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LOCKSS @ 25: A Model of Excellence in Sustainable Digital Preservation

Black-and-white portrait photograph of Vicky Reich and David S. H. Rosenthal, both smiling

Vicky Reich and David S. H. Rosenthal, founders of the LOCKSS Program at Stanford

Last month, members of the international digital preservation community came together in St. Louis, Missouri for the National Digital Stewardship Alliance’s 2023 DigiPres conference. In addition to dozens of panel sessions and papers, tasty meals, tours of local collections, and networking opportunities, the DigiPres program included the announcement of this year’s NDSA Excellence Awards. We are delighted to share that the founders of the LOCKSS Program, Vicky Reich and David Rosenthal, were honored for their work with the NDSA Sustainability Award. This award recognizes “activities whose goals or outcomes make a significant contribution to operational trustworthiness, monitoring, maintenance, or intervention necessary for sustainable digital preservation stewardship.”

In the 25 years since its founding, Vicky, David, and the LOCKSS Program have been repeatedly recognized for their visionary leadership in the field of digital preservation. With the oldest LOCKSS networks such as the Global LOCKSS Network, CLOCKSS, and MetaArchive now celebrating over 20 years of continuous operation, sustainability is a proven feature of LOCKSS networks as well as a core value of our program. Different LOCKSS networks have taken varied approaches to governance, technology, and financial structures, yet they have each achieved similarly robust results when it comes to long-term viability. The Michigan Digital Preservation Network–the most recently formed LOCKSS network, and the first that will launch all its nodes with the new LOCKSS 2.0 software–benefits from the “low-cost, low-maintenance” model piloted by the Alabama Digital Preservation Network, and builds on it by specifically targeting the kinds of smaller regional historical and cultural institutions whose digital collections are frequently at risk. Each new LOCKSS network, and every new LOCKSS user, therefore benefits from the cumulative effort of our community, and contributes to the sustainability of our stewardship mission.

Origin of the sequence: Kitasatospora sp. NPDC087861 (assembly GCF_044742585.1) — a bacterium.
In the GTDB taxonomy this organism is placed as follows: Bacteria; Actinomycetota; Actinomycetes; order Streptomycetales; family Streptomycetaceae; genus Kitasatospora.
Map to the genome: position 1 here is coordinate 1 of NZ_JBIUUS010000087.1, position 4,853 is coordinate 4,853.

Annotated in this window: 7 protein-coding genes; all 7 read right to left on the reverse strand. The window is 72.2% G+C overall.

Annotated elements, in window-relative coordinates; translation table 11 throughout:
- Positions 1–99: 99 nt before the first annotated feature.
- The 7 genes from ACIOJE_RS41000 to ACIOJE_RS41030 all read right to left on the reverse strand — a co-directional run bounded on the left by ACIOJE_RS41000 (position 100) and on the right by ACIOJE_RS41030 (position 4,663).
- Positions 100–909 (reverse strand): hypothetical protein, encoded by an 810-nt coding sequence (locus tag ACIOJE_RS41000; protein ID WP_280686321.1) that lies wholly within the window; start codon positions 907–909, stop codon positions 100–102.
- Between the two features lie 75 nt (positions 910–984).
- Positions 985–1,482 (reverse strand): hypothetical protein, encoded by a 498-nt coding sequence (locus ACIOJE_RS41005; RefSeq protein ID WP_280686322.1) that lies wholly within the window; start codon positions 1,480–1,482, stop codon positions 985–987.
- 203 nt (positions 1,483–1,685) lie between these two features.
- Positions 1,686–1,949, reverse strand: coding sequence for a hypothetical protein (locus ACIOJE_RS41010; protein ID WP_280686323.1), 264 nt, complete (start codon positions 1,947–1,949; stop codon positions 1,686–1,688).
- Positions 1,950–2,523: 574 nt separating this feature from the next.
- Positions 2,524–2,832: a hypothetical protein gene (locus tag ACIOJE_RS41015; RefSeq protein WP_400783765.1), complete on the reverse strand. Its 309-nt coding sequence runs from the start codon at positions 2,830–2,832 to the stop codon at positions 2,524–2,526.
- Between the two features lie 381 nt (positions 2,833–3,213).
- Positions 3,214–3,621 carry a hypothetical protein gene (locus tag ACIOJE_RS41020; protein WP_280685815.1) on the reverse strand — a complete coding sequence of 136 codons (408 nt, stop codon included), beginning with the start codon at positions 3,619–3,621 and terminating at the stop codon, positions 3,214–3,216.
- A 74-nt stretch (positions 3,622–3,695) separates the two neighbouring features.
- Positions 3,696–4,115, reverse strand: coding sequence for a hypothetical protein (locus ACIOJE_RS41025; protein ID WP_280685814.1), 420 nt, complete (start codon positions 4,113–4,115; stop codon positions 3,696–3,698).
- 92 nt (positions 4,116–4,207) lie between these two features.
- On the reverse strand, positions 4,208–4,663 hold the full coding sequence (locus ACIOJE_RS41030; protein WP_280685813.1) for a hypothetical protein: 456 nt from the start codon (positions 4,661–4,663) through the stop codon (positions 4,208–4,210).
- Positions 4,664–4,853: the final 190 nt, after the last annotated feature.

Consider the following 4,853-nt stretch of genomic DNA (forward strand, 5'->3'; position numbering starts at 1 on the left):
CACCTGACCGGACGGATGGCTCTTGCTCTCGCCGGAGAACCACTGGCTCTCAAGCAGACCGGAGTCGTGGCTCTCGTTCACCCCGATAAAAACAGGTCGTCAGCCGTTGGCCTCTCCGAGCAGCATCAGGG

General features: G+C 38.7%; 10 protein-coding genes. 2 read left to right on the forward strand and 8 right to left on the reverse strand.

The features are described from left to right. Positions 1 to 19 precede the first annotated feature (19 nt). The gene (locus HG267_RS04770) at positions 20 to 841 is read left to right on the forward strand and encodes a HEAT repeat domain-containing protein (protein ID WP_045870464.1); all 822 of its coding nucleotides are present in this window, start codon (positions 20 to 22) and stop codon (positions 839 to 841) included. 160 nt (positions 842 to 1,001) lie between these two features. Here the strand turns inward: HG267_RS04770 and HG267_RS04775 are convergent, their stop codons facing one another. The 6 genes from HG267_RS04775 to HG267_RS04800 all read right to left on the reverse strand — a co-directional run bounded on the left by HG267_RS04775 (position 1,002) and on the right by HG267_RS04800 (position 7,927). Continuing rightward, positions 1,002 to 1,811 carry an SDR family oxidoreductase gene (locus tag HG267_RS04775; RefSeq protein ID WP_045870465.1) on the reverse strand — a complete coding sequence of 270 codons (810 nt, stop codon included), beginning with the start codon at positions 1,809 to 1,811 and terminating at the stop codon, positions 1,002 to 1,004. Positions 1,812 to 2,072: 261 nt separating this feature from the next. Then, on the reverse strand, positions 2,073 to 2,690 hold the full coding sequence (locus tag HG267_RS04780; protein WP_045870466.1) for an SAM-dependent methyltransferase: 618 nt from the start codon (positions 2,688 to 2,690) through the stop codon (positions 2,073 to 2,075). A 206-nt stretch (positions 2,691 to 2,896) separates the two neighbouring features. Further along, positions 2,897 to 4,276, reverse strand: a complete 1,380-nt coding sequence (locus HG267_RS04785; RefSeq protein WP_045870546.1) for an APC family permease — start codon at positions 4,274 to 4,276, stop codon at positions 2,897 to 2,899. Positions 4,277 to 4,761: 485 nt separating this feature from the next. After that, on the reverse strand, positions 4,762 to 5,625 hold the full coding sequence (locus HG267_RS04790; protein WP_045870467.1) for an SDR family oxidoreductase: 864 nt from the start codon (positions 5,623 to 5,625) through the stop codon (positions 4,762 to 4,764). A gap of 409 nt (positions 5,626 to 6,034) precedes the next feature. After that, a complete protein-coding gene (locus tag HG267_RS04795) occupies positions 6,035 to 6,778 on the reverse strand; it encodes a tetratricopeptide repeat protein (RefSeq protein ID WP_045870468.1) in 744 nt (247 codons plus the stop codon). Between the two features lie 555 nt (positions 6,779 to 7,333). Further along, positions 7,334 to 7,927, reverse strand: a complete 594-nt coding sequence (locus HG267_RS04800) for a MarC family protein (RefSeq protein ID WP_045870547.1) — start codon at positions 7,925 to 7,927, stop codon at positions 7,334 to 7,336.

Preservation is a continuous and rarely glamorous process; the labor of digital preservation, in particular, is largely invisible and under-supported. Endurance and persistence are the measures of its success, and established systems that simply work–and keep working!– tend to receive far less attention than new projects that seek to disrupt or revolutionize. The NDSA Sustainability Award is a welcome reminder that, when it comes to digital stewardship, “still here” is just as newsworthy as “brand new” or “coming soon.” All of us on the LOCKSS Program team are truly proud to join NDSA in celebrating Vicky and David’s accomplishments, and to be carrying on the exemplary work they began a quarter-century ago. Congratulations, Vicky and David!

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